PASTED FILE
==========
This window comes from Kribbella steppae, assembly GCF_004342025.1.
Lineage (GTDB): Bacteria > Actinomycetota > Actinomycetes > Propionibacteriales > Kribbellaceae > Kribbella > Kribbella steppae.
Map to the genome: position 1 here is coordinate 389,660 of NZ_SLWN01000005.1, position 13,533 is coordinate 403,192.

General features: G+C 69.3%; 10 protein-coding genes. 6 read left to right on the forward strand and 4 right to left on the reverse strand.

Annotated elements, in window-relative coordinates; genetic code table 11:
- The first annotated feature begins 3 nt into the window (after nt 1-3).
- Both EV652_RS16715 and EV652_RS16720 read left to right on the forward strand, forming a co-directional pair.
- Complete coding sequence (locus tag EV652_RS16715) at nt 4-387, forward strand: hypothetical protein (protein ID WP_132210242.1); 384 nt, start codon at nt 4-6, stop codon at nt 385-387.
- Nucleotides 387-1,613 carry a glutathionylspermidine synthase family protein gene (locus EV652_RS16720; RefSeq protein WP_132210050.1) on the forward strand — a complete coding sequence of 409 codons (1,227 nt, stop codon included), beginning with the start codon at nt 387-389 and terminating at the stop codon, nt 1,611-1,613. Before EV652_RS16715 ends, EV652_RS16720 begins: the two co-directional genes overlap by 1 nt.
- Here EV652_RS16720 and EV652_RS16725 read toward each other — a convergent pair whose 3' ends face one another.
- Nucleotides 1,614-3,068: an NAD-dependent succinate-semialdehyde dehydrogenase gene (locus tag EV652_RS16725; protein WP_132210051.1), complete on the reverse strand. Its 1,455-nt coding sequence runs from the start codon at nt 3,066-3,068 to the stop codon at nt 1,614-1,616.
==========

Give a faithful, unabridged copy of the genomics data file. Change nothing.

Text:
This window comes from Kribbella steppae, assembly GCF_004342025.1.
Lineage (GTDB): Bacteria > Actinomycetota > Actinomycetes > Propionibacteriales > Kribbellaceae > Kribbella > Kribbella steppae.
Map to the genome: position 1 here is coordinate 389,660 of NZ_SLWN01000005.1, position 13,533 is coordinate 403,192.

General features: G+C 69.3%; 10 protein-coding genes. 6 read left to right on the forward strand and 4 right to left on the reverse strand.

Annotated elements, in window-relative coordinates; genetic code table 11:
- The first annotated feature begins 3 nt into the window (after nt 1-3).
- Both EV652_RS16715 and EV652_RS16720 read left to right on the forward strand, forming a co-directional pair.
- Complete coding sequence (locus tag EV652_RS16715) at nt 4-387, forward strand: hypothetical protein (protein ID WP_132210242.1); 384 nt, start codon at nt 4-6, stop codon at nt 385-387.
- Nucleotides 387-1,613 carry a glutathionylspermidine synthase family protein gene (locus EV652_RS16720; RefSeq protein WP_132210050.1) on the forward strand — a complete coding sequence of 409 codons (1,227 nt, stop codon included), beginning with the start codon at nt 387-389 and terminating at the stop codon, nt 1,611-1,613. Before EV652_RS16715 ends, EV652_RS16720 begins: the two co-directional genes overlap by 1 nt.
- Here EV652_RS16720 and EV652_RS16725 read toward each other — a convergent pair whose 3' ends face one another.
- Nucleotides 1,614-3,068: an NAD-dependent succinate-semialdehyde dehydrogenase gene (locus tag EV652_RS16725; protein WP_132210051.1), complete on the reverse strand. Its 1,455-nt coding sequence runs from the start codon at nt 3,066-3,068 to the stop codon at nt 1,614-1,616.